As healthcare executives think about how to do this, Embi suggested using an analogy from clinical trials. He described the four-phase process for moving pharmaceuticals and devices to FDA approval to ultimately releasing these products into market.
“And then critically important, though until recently undervalued and now a major focus of attention is the post-marketing surveillance that needs to include thousands of people,” Embi stressed, “because we know that as we deploy interventions into practice, even having done phase 3 testing on sometimes thousands of people, that is still a relatively small number for some of these uses and, of course, we know that there are adverse events we miss unless we track these things.”
In the field of pharmacology and drug development, pharmacovigilance emerged a few decades ago, has evolved to have its own methodology, and continues to grow. “Systematic surveillance approaches are important and growing, and increasingly we know we can use tools like our electronic health records and related data sources for even more systematic monitoring,” Embi said. “And of course there are projects like Sentinel and others that have been working on this for some time.”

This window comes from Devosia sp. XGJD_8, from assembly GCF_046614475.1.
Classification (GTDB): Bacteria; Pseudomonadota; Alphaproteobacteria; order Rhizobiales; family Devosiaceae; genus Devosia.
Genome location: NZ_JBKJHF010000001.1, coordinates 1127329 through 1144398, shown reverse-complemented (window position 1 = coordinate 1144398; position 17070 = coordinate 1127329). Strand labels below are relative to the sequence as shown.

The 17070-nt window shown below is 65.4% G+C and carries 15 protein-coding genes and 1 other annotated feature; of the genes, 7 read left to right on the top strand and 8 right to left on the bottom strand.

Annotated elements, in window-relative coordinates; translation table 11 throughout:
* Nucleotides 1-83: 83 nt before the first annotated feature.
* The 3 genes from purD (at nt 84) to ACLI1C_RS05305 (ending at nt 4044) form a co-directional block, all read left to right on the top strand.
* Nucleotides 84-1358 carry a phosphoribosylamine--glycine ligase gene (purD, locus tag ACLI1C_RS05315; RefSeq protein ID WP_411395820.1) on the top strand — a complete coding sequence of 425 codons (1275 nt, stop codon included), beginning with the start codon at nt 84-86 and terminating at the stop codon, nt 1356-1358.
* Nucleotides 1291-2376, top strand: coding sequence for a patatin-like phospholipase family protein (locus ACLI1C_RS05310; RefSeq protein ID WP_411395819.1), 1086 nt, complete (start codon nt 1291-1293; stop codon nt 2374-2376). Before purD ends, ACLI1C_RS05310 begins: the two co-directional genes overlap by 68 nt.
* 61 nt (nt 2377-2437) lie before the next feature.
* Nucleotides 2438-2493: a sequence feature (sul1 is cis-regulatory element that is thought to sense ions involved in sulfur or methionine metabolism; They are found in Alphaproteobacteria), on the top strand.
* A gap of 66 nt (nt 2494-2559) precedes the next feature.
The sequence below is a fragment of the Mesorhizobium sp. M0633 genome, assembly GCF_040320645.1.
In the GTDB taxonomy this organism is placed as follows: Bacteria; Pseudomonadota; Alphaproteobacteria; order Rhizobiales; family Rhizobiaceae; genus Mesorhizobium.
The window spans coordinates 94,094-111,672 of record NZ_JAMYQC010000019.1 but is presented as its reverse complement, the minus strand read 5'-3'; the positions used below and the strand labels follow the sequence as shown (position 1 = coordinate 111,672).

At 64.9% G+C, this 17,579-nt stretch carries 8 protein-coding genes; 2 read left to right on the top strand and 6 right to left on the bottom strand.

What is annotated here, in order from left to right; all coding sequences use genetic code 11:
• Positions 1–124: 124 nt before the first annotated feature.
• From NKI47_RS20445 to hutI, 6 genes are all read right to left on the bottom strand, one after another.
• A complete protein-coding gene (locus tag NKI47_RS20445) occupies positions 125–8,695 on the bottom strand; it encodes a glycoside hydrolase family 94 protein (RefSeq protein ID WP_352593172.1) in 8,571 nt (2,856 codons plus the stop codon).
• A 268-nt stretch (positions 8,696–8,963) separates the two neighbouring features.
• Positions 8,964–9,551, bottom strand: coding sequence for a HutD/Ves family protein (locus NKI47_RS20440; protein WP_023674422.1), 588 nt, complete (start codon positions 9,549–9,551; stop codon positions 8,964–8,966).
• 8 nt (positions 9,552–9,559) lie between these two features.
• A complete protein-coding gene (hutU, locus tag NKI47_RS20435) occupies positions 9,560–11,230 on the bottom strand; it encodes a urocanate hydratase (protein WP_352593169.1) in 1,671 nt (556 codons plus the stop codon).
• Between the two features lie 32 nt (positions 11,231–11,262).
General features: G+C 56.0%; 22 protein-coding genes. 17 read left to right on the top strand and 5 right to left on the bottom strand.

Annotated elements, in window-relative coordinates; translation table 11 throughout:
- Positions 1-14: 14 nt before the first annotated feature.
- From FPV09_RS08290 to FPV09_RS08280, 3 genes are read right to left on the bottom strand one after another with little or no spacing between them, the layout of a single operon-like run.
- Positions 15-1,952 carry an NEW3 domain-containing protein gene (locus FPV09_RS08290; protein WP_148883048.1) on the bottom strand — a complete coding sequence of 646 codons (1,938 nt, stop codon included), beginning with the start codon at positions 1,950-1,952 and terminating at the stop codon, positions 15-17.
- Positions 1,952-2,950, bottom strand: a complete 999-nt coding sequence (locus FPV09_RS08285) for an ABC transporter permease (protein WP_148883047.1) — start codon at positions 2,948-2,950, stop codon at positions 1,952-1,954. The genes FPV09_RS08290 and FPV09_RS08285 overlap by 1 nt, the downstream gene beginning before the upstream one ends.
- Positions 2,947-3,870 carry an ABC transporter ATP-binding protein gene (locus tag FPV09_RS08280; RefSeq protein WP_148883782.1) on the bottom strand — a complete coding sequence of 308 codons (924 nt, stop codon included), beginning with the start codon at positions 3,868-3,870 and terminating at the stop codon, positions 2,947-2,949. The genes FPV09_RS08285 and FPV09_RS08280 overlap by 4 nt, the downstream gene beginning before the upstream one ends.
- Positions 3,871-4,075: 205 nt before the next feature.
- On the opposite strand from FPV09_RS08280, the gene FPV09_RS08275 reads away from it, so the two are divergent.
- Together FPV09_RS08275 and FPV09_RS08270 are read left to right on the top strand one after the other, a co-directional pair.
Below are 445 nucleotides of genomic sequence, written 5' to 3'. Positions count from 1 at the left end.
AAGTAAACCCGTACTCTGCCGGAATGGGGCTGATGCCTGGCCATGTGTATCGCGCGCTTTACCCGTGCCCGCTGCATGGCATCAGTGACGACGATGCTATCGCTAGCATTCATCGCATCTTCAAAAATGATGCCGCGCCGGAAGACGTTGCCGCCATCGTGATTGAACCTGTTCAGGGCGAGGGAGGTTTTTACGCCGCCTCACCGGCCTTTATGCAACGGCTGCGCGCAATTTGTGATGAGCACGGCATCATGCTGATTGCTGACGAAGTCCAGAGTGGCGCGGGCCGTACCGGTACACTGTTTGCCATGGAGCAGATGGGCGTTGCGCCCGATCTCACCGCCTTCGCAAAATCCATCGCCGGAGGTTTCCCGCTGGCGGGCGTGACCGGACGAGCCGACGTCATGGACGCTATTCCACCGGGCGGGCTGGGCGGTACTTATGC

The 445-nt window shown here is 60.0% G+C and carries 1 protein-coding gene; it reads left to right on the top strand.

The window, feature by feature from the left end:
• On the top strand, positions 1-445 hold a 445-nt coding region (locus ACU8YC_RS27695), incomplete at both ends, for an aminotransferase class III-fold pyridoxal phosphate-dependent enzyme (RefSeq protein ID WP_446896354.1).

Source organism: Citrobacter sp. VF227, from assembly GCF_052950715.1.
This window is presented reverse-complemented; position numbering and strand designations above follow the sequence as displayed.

The concept of pharmacovigilance has a science behind it, Embi noted. There is a definition for it: The science relating to the collection, detection, assessment, monitoring and prevention of adverse effects with pharmaceutical products. There are mechanisms and methods that have been put in place, including individual case safety reports and standards around how those should be reported. “I point these out to say that I think there is an analogy here to what we need to be thinking about with regard to the deployment of algorithms,” he said.
“Why do we need to do this? We know that there are, in fact, biases that exist in our data sources,” he explained. “Some of these are known and can be corrected for, and some are unknown. If we don’t monitor what happens when algorithms that are developed based on existing data are deployed into the real world and how they then interact with new data sources as they are deployed, we won’t be confident unless we are monitoring to see they are having the effects we intend.”
Caution about generalizability is another issue he mentioned. When an algorithm is based on a certain population, the degree to which that can generalize to the larger population can’t be assumed. “We need to monitor to make sure that in fact what works in one health system, environment or region, one population, can carry forward to others,” he said.
Finally, health systems should set up algorithm monitoring in order to promote trust. “It is important that those who are using these systems, whether providers or health systems and certainly patients and populations, can trust that these increasingly used algorithms are actually going to have the effect that is intended,” Embi said. “Unless we are monitoring these things, how can we really trust that they are having the intended effect? Being transparent about that is very important.”